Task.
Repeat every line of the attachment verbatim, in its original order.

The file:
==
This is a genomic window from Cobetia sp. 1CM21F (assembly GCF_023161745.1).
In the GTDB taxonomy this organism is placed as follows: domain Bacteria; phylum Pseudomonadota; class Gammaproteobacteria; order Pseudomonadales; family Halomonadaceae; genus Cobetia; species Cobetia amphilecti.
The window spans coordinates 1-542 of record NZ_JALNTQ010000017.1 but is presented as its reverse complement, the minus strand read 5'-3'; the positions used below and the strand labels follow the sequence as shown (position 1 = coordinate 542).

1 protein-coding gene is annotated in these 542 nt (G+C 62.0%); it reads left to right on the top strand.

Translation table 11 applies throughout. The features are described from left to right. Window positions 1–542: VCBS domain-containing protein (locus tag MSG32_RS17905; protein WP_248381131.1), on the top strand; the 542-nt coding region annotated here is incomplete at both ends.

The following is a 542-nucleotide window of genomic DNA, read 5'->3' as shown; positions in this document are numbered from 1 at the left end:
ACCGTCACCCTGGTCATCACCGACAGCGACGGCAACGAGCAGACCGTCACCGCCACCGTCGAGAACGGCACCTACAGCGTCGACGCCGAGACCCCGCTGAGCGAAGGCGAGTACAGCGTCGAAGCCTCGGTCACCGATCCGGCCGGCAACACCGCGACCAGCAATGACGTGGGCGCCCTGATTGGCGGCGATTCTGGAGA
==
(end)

This is a genomic window from Cobetia sp. 1CM21F (assembly GCF_023161745.1).
In the GTDB taxonomy this organism is placed as follows: domain Bacteria; phylum Pseudomonadota; class Gammaproteobacteria; order Pseudomonadales; family Halomonadaceae; genus Cobetia; species Cobetia amphilecti.
The window spans coordinates 1-542 of record NZ_JALNTQ010000017.1 but is presented as its reverse complement, the minus strand read 5'-3'; the positions used below and the strand labels follow the sequence as shown (position 1 = coordinate 542).

1 protein-coding gene is annotated in these 542 nt (G+C 62.0%); it reads left to right on the top strand.

Translation table 11 applies throughout. The features are described from left to right. Window positions 1–542: VCBS domain-containing protein (locus tag MSG32_RS17905; protein WP_248381131.1), on the top strand; the 542-nt coding region annotated here is incomplete at both ends.

The following is a 542-nucleotide window of genomic DNA, read 5'->3' as shown; positions in this document are numbered from 1 at the left end:
ACCGTCACCCTGGTCATCACCGACAGCGACGGCAACGAGCAGACCGTCACCGCCACCGTCGAGAACGGCACCTACAGCGTCGACGCCGAGACCCCGCTGAGCGAAGGCGAGTACAGCGTCGAAGCCTCGGTCACCGATCCGGCCGGCAACACCGCGACCAGCAATGACGTGGGCGCCCTGATTGGCGGCGATTCTGGAGA